Jamie challenges Black Jack Randall to a duel and Jamie intends to bleed the man and reap the rewards of vengeance. Claire, distressed because Frank, lodges a false accusation against BJR, intending to keep him safe by having him jailed in the Bastille? If anything, I would think that is just as dangerous as Jamie’s blade, but I digress. Jamie is upset at Claire’s request that he not duel BJR. She tries to make him see reason: he’s going to be a father; Frank’s existence is at stake; dueling is illegal in France. Jamie, however, understandably is determined to finish this and resents Claire for her interference. He sees this as disloyalty; Claire sees it as he owes her one. She persuades him to wait a year, a request he acquiesces to, but, as this is Outlander, you know that’s not going to happen.

Then, BOOM, stay tuned for next week’s episode and another week of anticipation begins.


My Memory Is Long, Yo

I hope your memory is long because this episode left lots of little tantalizing clues as Gabaldon herself tends to do. Many of the season’s scripts have continued this method of storytelling and Richard Kahan, who wrote this episode, stayed quite true to the action of this part of Dragonfly in Amber. Murtagh’s distress at the attack and Claire’s fretting over her ability to mother are both telling moments that have resonance beyond just this episode.

I find any appearance of Annalise de Marillac to be unnecessary, but Annalise and Louise are a combination of more than one of Claire’s female companions from the book. Annalise doesn’t appear in the second book, but in a novella that is a prequel of sorts. Her conversation with Claire about Jamie has a purpose, but I worry that she detracts more than she adds to the story here.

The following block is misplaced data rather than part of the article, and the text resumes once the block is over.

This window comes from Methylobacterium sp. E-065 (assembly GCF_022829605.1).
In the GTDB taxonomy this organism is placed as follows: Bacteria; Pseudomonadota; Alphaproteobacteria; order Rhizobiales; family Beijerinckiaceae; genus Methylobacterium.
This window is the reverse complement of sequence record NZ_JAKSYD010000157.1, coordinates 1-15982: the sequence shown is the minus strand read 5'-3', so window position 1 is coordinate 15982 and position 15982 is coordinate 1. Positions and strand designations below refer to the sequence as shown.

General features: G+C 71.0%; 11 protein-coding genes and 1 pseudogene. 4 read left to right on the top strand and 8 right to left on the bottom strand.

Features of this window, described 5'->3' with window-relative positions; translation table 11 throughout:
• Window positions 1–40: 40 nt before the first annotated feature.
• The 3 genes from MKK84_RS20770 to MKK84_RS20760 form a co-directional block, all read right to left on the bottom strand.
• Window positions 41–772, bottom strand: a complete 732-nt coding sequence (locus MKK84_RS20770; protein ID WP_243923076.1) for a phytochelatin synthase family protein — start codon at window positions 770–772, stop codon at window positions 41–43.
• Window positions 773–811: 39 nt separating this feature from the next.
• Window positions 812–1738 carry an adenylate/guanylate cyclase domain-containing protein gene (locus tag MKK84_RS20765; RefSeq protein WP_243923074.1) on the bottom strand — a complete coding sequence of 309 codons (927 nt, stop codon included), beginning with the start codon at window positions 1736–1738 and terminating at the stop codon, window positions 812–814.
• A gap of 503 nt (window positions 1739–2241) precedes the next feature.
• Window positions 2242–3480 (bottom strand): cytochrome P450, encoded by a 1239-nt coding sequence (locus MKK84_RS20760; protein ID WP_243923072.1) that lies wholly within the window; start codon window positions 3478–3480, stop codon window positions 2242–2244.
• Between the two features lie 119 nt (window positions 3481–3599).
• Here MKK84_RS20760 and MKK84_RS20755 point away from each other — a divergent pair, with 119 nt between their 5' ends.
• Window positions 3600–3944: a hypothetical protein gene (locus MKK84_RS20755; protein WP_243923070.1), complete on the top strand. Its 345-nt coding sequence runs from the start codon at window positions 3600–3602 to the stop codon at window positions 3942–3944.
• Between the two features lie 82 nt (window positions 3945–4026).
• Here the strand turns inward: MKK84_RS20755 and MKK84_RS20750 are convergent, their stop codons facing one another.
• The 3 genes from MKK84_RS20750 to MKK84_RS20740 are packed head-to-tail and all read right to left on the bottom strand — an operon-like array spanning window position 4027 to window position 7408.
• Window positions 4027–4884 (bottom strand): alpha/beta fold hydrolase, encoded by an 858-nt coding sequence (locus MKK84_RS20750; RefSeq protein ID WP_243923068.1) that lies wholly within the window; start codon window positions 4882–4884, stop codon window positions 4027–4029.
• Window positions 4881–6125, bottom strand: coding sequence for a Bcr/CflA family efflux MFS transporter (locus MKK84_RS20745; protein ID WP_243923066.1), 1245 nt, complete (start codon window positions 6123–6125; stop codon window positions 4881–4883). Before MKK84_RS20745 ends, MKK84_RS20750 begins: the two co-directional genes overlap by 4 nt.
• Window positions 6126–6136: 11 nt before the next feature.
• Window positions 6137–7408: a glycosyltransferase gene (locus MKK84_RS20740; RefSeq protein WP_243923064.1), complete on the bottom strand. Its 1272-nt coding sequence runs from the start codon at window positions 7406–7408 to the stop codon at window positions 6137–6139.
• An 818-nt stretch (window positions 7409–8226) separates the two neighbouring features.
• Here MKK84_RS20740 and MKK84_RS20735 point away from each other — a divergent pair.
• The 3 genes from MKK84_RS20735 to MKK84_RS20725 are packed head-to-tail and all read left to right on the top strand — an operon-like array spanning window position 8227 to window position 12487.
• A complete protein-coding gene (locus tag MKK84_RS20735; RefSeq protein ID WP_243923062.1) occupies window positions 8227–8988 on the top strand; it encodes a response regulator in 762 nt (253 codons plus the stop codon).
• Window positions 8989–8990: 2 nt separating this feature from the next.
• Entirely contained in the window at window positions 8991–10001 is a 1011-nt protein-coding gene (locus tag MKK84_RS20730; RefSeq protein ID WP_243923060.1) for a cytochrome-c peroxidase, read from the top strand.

What I enjoyed most about this episode is how much the setting – the costumes, the sets, the gardens, the details – all lend to the contrast because how beautiful this world Claire and Jamie are in is and how very ugly things are about to get. Already, we’re dealing with PTSD (Jamie), a rape (Mary), and a poisoning (Claire) – and we’re only on episode five. These contrasts, the lovely gardens versus the ugly and dramatic confrontation between BJR, Claire, and Jamie, is one of the reasons why I insist that this show is among the better ones on television. Ron Moore and company have done a fantastic job of taking the page to screen; sure, it is easy to see why book readers are disgruntled at times, but, overall, the show feels like it is in the most capable hands.

Lastly, this episode brings out another aspect of Outlander that I hope will find more recognition this year: the acting. Caitriona Balfe and Tobias Menzies have both received major award nominations for their acting from the first season, but, surprisingly, Sam Heughan remains without such recognition. He deserves it, though; Annalise laments to Claire that Jamie has turned into a man, no longer the sweet, impulsive boy she knew. But that’s what Heughan has imbued into Jamie: he is a man, a real man, with complexities and a personality. Jamie Fraser is someone outside of the actor who portrays him; Heughan disappears into his role, the ginger hair, the steely blue eyes, the intensity in his gaze, and more. The confrontation between Jamie and Claire at episode’s end deserves second looks by those in charge of the various academies and such as the range of emotions that passes between the two is mesmerizing.

Next Week, There’s More!